IT’S an industry, we are told, in which only 8per cent of participants are unhappy and it contributes more than 10per cent, or $80billion, to Australia’s total production of goods and services. But in the US, an expert argues that 50 per cent of businesses in the equivalent industry are “crap”.
What industry are we talking about? Franchising.
Bill Lockett, of the Franchise Systems Group, says it is a mistake to believe that because something becomes a franchise that it will work.
Franchises can hit critical mass and it is always good to be able to pick a franchise on the way up that will grow bigger, Lockett says. Get in when there’s less competition. “The healthy businesses are doing well at the moment. And there’s still plenty of potential.”
Franchising has long boasted that it is the most successful business model, with fewer bankruptcies and more profitable businesses than any other form of small business.
It also has the federal Government’s seal of approval.
“Franchising is a vibrant and innovative way to do business — and it employs just over 600,000 Australians,” Small Business Minister Fran Bailey said at the Franchise Council of Australia’s award night last year. “The Australian Government is a strong supporter of franchising and will continue to work with businesses in key areas such as workplace relations, red tape reduction and taxation.”
The industry has flourished since the Howard Government introduced regulations in the form of the Franchising Code of Conduct to reduce the incidence of franchisors misleading potential franchisees.
Franchise Council of Australia chief executive Richard Evans is proud of franchising’s achievements. “It contributes 10per cent to the economy and employs more than 600,000 people in over 64,000 workplaces,” he says.
But pioneer franchise system developer Howard Bellin, of IF Consulting, warns new entrants to tread carefully when selecting a franchise.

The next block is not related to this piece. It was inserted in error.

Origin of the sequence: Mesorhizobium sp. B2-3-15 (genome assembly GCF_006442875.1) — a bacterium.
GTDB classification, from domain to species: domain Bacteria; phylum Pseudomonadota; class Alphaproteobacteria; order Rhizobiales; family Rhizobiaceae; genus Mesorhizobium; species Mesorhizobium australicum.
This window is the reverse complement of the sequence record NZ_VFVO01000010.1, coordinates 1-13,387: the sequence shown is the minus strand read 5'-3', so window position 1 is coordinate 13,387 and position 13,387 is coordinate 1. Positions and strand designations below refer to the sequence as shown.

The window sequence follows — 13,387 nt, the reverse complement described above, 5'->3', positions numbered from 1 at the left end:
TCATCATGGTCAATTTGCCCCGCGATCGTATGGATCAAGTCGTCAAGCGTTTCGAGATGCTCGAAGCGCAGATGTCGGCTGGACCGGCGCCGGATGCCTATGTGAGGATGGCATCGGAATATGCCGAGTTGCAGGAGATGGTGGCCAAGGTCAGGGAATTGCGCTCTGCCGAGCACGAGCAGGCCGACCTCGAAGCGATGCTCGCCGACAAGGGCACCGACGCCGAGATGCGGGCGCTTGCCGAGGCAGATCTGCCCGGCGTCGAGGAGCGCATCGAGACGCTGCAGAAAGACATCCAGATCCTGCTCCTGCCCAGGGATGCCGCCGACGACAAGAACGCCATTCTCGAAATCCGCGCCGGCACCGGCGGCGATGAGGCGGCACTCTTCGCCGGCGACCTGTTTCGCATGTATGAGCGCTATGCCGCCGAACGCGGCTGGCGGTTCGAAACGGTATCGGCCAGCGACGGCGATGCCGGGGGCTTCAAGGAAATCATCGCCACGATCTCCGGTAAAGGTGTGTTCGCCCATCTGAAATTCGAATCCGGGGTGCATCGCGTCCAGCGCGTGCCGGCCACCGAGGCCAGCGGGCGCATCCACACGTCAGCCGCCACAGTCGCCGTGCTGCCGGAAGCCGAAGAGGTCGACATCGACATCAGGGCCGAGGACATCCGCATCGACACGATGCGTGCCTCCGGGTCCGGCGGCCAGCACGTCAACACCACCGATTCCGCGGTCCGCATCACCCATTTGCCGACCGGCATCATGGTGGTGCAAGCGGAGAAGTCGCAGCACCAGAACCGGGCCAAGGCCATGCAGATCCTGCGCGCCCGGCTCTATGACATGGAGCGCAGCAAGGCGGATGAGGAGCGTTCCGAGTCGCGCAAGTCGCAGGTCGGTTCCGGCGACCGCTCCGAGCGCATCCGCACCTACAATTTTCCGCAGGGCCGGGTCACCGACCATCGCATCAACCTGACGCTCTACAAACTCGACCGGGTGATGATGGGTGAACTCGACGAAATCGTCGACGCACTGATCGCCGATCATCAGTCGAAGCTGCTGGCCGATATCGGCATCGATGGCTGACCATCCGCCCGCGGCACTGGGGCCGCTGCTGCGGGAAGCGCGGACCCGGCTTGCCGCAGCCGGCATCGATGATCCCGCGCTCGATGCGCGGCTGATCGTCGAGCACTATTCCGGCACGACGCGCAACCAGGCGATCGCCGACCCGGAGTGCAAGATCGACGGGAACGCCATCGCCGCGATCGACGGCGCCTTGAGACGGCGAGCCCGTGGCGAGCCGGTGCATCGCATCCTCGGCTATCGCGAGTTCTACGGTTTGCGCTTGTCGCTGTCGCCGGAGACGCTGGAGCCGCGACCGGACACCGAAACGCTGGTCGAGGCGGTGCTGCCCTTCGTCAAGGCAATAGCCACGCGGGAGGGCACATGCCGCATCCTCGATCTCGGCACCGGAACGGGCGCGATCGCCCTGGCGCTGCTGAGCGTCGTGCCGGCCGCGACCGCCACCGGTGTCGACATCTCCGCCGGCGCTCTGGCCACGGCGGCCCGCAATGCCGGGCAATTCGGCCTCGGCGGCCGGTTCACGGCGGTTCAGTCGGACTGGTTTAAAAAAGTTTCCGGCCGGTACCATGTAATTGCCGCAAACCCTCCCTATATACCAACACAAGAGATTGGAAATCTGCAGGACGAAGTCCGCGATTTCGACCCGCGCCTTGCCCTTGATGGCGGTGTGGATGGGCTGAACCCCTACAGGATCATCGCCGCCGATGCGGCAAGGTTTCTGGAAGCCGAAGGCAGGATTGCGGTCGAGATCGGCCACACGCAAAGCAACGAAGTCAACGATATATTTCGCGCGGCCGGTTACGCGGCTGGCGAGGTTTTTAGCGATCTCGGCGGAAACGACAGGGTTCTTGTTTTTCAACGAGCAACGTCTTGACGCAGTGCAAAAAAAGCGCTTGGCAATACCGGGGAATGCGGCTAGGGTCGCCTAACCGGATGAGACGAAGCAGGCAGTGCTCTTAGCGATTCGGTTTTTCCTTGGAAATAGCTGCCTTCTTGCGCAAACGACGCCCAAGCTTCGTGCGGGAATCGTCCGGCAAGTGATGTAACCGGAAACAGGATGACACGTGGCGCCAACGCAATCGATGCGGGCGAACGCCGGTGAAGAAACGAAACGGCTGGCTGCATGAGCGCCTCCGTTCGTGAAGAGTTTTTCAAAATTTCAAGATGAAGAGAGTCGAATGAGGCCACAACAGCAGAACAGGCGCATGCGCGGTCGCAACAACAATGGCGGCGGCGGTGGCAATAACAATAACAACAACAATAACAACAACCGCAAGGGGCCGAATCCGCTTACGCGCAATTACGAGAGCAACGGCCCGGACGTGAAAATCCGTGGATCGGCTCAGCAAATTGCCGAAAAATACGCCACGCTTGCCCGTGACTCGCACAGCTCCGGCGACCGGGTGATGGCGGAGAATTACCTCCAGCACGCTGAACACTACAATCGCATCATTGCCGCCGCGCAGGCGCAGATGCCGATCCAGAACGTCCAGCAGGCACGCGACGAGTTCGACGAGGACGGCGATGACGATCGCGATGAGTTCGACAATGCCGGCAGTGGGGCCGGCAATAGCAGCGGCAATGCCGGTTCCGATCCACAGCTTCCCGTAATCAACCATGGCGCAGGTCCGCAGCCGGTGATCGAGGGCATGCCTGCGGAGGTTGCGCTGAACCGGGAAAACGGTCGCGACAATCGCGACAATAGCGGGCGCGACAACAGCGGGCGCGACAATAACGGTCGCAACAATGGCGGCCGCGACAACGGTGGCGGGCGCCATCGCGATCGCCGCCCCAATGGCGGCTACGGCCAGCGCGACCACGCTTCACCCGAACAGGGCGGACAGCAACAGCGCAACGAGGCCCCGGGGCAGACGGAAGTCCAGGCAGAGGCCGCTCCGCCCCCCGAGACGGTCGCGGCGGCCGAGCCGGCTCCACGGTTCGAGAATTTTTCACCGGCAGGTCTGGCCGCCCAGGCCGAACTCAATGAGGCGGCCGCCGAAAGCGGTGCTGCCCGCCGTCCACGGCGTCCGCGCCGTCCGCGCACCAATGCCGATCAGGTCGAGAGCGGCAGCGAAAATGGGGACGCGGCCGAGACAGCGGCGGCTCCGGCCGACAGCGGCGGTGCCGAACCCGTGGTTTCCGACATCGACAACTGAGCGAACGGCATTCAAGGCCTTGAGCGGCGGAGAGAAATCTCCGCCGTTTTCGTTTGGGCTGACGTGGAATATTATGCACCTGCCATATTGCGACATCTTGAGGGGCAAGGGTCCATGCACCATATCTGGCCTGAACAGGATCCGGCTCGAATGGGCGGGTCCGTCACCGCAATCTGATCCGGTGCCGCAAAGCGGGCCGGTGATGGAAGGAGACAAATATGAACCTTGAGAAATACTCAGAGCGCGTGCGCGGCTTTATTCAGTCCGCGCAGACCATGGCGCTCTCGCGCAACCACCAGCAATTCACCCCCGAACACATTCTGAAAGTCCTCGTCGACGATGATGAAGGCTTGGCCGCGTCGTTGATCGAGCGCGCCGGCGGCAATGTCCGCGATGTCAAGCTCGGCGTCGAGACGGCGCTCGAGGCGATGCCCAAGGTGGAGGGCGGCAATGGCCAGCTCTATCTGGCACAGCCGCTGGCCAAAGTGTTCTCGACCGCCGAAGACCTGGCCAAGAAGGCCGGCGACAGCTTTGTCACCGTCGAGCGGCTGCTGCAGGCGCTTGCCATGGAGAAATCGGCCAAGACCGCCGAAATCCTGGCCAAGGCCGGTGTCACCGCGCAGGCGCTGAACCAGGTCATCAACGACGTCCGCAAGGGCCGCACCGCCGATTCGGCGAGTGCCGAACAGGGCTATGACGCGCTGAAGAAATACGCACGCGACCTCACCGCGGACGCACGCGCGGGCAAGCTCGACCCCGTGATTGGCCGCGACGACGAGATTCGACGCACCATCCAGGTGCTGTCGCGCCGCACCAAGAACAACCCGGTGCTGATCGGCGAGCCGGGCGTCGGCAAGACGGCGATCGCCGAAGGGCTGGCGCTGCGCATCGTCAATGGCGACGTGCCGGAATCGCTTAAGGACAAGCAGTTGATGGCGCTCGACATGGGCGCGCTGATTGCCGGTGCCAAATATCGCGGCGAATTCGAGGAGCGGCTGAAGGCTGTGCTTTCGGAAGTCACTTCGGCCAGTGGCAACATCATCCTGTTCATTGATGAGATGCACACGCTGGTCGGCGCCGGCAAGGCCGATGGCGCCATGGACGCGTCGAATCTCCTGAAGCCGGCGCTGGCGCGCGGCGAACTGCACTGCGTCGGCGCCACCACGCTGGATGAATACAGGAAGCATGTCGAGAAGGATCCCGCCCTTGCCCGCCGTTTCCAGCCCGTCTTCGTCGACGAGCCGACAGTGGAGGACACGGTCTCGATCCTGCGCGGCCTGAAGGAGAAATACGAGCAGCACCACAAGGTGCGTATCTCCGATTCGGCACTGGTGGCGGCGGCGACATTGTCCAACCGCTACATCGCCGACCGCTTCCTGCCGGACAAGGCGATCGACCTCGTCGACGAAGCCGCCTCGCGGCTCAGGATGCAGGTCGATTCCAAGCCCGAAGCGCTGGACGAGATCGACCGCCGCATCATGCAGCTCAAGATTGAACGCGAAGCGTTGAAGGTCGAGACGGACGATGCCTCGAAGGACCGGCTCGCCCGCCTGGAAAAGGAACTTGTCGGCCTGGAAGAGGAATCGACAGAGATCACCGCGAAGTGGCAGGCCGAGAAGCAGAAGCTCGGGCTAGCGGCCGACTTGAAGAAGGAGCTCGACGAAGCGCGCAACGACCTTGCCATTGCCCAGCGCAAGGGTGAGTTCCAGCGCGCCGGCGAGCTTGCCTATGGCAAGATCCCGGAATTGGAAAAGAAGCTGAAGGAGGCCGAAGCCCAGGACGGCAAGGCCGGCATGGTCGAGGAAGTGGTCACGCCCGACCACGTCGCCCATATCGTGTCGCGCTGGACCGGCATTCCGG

“Sadly, many Australian franchises are sold to retrenched people who are simply buying a job,” he says. “How much goodwill does a dog-washing, window-washing or lawn-mowing franchise command when a franchisee decides to sell?”
Bellin argues the Australian legal system stifles franchisee rights. In the US, aggrieved franchisees can bring class actions against franchisors and, if a franchisor loses, it pays not only compensatory damages, but also treble punitive damages. Also, US lawyers work on contingency, earning one-third of the damages assessed if they win and nothing if they lose.
“In Australia, litigants with the deepest pockets usually win,” Bellin says.
Attempts to form a franchisees association have failed at least three times. While the FCA welcomes franchisees, realistically it is a franchisors association.
And a court win for a franchisor last year has made buying into a franchise even more of a caveat emptor — buyer beware — situation.
Bellin points to US expert Kent Craven of Franchise Resource Co, who puts would-be franchisees into franchise businesses and who was interviewed by the Boston Globe newspaper.
Asked about franchising’s less-risky business tag, his reply was sobering.
“I caught some flack last year when I was quoted in a magazine article as saying that half of all franchises are crap,” he said. “But it’s the truth — half are crap.”
Craven is cautious about franchising being seen as virtually foolproof. “Not only can you fail, it can drive you crazy, literally,” he said. “In one case, the franchisee not only lost every dime — her house, everything — she ended up in a mental health facility.”
Right now, Australian franchising seems happy. Psychologist Greg Nathan released statistics pointing to fairly happy franchisees.
In his The Franchise Relationship Balance Sheet, Nathan found:
- 92 per cent of franchisees say they enjoy their roles and work;
- 80 per cent believe their franchisor treats them fairly;
- 57 per cent of franchisees are currently satisfied with profit.
The numbers give out a loud warning. If you are in the market for a franchise, make sure you are not in the one-in-five franchisee category that thinks their franchisor treats them unfairly. And hope you are not in the 43 per cent who are unhappy with their profit.